Thousands of digital fish live in the foyer of the exhibition After Nature and interact sensitively with the visitors and their behavior.
This interactive projection symbolizes the main theme that will be treated in the exhibition: Interactions and crises of natural and social systems.
Each individual fish not only notices the other fish in its environment, but also the visitors in the room. If the visitors behave calmly and slowly approach the swarm, the fish become curious and also seek the proximity of the visitors. As long as hectic and aggressive movements are avoided, more and more fish gather around the visitors and imitate their movements. This leads to a playful dialogue between human and digital fish.
But as soon as the activity and gestures of the human become too fast, jerky and aggressive, the swarm panics. The only way out is flight, which spreads over the other fish in a cascading and overwhelming gesture.
If the visitor calms down again, the swarm also calms down and is ready for another attempt for a dialogue.
Since Craig Reynolds published his paper on the simulation of swarm behavior in 1987, countless artistic and scientific works have been developed which used these always same three rules "Cohesion, Alignment, Separation".
As the name of the work suggests, a fourth new rule was added during the process: Panic.
First flocking-test in 2D using VVVV
After an inspiring workshop on schooling behavior with Pawel Romanczuk, we picked up the concept of Contagious Panic and integrated this into our interaction mechanics:
A fish can be panicked by visitors by making jerky and frightening movements. The fish react to this with a flight behavior, in which they move away from the visitors as quickly as possible. The special thing is that this panic is contagious. That means, a fleeing fish communicates this panic state to its peers, which in turn break out in panic. The result is cascading escape patterns that travel through the entire swarm.
These patterns are not random but, according to the scientists, have the task of confusing the attackers. *(for the complete credits please scroll to the end)
A screen capture of the realtime-simulation showing our implementation of the phenomenon.
This is screen capture of the final system where everything works together: Five different groups of fish with different behavioral parameters, curiosity of the fish to the user (green circle) and contagious panic when moving too fast (red circle).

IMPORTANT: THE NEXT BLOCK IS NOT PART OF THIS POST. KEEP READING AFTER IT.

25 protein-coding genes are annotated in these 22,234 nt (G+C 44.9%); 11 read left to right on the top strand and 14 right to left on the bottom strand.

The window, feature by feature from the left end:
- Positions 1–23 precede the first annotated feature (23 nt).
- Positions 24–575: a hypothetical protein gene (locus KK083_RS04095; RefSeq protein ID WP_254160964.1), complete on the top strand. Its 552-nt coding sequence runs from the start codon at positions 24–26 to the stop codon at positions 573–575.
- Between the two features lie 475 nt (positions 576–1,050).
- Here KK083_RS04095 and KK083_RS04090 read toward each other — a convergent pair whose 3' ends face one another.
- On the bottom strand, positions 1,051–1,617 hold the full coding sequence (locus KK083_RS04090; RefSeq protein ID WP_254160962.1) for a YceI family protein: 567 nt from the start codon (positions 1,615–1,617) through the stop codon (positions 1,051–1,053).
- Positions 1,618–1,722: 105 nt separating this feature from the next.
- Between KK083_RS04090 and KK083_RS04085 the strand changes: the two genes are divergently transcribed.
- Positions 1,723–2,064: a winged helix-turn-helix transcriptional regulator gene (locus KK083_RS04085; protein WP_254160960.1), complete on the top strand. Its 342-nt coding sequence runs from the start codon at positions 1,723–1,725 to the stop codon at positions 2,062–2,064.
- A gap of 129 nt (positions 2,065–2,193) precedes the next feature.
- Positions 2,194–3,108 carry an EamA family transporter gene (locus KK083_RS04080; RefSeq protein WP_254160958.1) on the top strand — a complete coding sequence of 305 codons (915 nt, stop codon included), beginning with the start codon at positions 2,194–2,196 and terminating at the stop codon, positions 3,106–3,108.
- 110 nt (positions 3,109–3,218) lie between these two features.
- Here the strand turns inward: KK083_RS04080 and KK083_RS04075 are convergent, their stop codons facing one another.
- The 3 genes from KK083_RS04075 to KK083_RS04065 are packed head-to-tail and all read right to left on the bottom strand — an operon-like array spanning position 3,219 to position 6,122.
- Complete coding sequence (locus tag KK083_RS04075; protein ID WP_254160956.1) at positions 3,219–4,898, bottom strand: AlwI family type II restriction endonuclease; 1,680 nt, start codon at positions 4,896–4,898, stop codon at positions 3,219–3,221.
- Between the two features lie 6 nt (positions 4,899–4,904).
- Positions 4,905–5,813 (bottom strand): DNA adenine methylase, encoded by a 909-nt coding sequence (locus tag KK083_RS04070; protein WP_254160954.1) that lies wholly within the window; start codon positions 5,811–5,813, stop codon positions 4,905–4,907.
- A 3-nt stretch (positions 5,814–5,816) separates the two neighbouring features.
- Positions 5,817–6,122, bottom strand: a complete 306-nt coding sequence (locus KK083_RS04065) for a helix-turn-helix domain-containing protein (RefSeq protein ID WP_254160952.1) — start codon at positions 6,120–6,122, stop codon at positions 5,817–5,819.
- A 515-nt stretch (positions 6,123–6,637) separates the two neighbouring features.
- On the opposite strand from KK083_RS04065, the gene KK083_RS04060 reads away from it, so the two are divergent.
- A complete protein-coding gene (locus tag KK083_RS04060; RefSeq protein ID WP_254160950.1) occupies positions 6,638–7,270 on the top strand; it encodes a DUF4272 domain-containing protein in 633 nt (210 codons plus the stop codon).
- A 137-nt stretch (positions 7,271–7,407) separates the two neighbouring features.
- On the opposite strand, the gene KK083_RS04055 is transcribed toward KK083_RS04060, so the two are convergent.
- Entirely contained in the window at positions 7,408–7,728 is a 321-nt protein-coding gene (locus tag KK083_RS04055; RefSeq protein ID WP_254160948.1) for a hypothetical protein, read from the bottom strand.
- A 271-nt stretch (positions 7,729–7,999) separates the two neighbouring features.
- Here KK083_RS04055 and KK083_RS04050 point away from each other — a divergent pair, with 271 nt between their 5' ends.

The installation became complete by an interactive sound experience which follows the visuals and rewards mindful interaction with the swarm.
The sound created by the Berlin based studio kling klang klong operates through three sonic layers, each of them augmenting different aspects of the visuals. The movement and the emotional state of the fishes were sonified through sound design elements and an abstract composition.
The underlying water ambience is a direct translation of the fish movements. It emphasises the interactive character of the installation while it creates a tangible underwater atmosphere.
The musical background is an algorithmic composition based on the real-time data of the visuals. The piece translates the forces of the swarm behaviour into musical parameters. Cohesion, Separation and Aligment are applied onto voice leading, tempo, dynamics and articulation to create an abstracted sonic embodiment of the swarming behaviour.
The swarm soundscape is completed with playful sound design, to emphasise the emotional state of the fish schools and encourage the visitors for interaction. If the swarm becomes curious the visitors can hear their friendly chatter, which turns into panicky bawling when they disperse.
kling klang klong
Inside Outside/Petra Blaisse
schnellebuntebilder in collaboration with hergarten / interactive environments
COOP. Projektgesellschaft mbH
Project Management Humboldt Labor
Frauke Stuhl (till March 2020)
Humboldt-Universität zu Berlin Philipp Plum
Camera Video Documentation
Editing Video Documentation
Composition Video Documentation
kling klang klong
Many thanks to Pawel Romanczuk (Science of Intelligence HU Berlin) for the inspiring workshop.
* Video provided courtesy of Pawel Romanczuk / Cluster of Excellence "Science of Intelligence," Technical University of Berlin & Humboldt Universität zu Berlin. More information and credits: Doran et al, Current Biology, 2021, https://doi.org/10.1016/j.cub.2021.11.068
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